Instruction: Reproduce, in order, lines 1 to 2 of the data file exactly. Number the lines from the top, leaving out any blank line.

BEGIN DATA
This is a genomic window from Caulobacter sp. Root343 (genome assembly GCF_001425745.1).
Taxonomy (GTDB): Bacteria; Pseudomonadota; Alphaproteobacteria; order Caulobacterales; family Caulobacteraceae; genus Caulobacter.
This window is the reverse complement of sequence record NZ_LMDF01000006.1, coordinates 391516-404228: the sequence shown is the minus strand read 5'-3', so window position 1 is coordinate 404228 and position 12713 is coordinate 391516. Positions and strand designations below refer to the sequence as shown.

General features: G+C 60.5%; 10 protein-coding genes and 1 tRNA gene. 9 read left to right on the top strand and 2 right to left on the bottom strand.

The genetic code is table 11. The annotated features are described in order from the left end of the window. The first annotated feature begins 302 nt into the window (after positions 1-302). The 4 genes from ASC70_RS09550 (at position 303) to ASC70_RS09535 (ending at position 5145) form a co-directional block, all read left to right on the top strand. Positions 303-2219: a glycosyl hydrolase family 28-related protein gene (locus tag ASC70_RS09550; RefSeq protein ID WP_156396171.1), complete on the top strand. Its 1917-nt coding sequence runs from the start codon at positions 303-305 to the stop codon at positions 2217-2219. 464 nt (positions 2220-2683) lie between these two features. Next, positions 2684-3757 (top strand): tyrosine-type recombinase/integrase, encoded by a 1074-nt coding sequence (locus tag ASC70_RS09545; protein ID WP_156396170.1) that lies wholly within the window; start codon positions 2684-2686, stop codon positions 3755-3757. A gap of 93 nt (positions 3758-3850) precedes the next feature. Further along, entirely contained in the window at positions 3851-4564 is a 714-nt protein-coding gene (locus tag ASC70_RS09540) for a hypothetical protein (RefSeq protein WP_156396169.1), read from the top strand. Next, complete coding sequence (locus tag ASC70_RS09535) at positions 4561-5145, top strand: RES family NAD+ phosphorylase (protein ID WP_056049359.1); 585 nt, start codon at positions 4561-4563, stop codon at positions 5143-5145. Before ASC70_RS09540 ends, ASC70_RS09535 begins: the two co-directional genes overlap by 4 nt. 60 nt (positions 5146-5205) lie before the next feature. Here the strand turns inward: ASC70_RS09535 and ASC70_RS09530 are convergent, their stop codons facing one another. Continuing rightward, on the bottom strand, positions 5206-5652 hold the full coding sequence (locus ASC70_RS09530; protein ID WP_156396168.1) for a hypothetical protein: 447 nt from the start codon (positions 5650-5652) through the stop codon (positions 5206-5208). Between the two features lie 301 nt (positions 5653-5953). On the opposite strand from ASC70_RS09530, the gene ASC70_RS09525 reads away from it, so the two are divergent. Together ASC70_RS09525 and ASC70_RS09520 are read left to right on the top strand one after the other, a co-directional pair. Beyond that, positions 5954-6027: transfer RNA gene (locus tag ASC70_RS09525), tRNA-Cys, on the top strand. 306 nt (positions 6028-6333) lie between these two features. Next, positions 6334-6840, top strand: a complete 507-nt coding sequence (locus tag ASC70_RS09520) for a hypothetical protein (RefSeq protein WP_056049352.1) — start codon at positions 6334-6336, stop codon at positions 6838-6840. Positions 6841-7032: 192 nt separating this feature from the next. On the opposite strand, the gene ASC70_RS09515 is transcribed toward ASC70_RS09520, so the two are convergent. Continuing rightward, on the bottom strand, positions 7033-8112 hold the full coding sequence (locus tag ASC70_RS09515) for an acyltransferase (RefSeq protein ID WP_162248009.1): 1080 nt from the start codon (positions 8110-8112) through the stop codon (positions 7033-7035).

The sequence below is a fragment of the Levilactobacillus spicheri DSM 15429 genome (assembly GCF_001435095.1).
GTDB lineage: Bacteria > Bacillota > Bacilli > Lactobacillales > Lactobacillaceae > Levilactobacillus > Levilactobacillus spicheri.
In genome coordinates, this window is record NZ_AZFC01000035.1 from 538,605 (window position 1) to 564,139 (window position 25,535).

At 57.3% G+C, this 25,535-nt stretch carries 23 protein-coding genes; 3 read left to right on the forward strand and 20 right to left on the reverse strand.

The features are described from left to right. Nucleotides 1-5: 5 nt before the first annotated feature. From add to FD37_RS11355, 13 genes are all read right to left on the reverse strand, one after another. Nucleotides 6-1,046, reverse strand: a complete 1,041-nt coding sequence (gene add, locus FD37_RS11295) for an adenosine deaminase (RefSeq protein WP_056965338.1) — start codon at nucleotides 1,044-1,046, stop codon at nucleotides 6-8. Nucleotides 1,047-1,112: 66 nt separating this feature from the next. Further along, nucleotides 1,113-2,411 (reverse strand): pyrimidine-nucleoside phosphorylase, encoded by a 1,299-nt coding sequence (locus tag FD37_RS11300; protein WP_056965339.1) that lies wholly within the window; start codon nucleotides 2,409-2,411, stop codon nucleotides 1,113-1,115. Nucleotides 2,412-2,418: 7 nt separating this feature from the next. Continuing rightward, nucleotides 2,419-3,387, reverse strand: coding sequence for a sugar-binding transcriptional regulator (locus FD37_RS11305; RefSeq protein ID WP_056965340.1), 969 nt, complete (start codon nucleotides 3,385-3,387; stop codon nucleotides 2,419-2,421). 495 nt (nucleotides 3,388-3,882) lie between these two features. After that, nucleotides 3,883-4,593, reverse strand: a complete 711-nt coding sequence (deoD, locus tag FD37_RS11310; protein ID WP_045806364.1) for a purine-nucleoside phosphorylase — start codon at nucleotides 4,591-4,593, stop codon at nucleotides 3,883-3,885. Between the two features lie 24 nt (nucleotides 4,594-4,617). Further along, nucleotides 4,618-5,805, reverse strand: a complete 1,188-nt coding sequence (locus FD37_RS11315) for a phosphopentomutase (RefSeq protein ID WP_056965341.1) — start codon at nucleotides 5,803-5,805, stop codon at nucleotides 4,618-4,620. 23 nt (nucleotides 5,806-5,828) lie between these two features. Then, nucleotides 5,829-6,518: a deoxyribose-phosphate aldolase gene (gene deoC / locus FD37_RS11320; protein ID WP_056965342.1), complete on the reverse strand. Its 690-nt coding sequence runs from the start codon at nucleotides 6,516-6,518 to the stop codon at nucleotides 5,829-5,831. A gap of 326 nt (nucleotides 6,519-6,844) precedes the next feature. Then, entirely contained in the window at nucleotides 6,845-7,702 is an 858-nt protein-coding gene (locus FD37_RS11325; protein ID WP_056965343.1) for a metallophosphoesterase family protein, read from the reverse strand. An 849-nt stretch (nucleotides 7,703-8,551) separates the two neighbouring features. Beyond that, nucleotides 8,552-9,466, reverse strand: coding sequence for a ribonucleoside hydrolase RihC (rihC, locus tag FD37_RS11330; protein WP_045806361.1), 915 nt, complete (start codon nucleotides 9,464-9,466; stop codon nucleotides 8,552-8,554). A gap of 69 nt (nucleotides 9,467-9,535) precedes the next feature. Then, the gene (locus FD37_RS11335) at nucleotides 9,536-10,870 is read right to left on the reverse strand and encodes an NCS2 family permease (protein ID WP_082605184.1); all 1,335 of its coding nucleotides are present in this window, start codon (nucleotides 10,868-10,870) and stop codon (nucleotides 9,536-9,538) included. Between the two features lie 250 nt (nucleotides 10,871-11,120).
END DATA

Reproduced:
This is a genomic window from Caulobacter sp. Root343 (genome assembly GCF_001425745.1).
Taxonomy (GTDB): Bacteria; Pseudomonadota; Alphaproteobacteria; order Caulobacterales; family Caulobacteraceae; genus Caulobacter.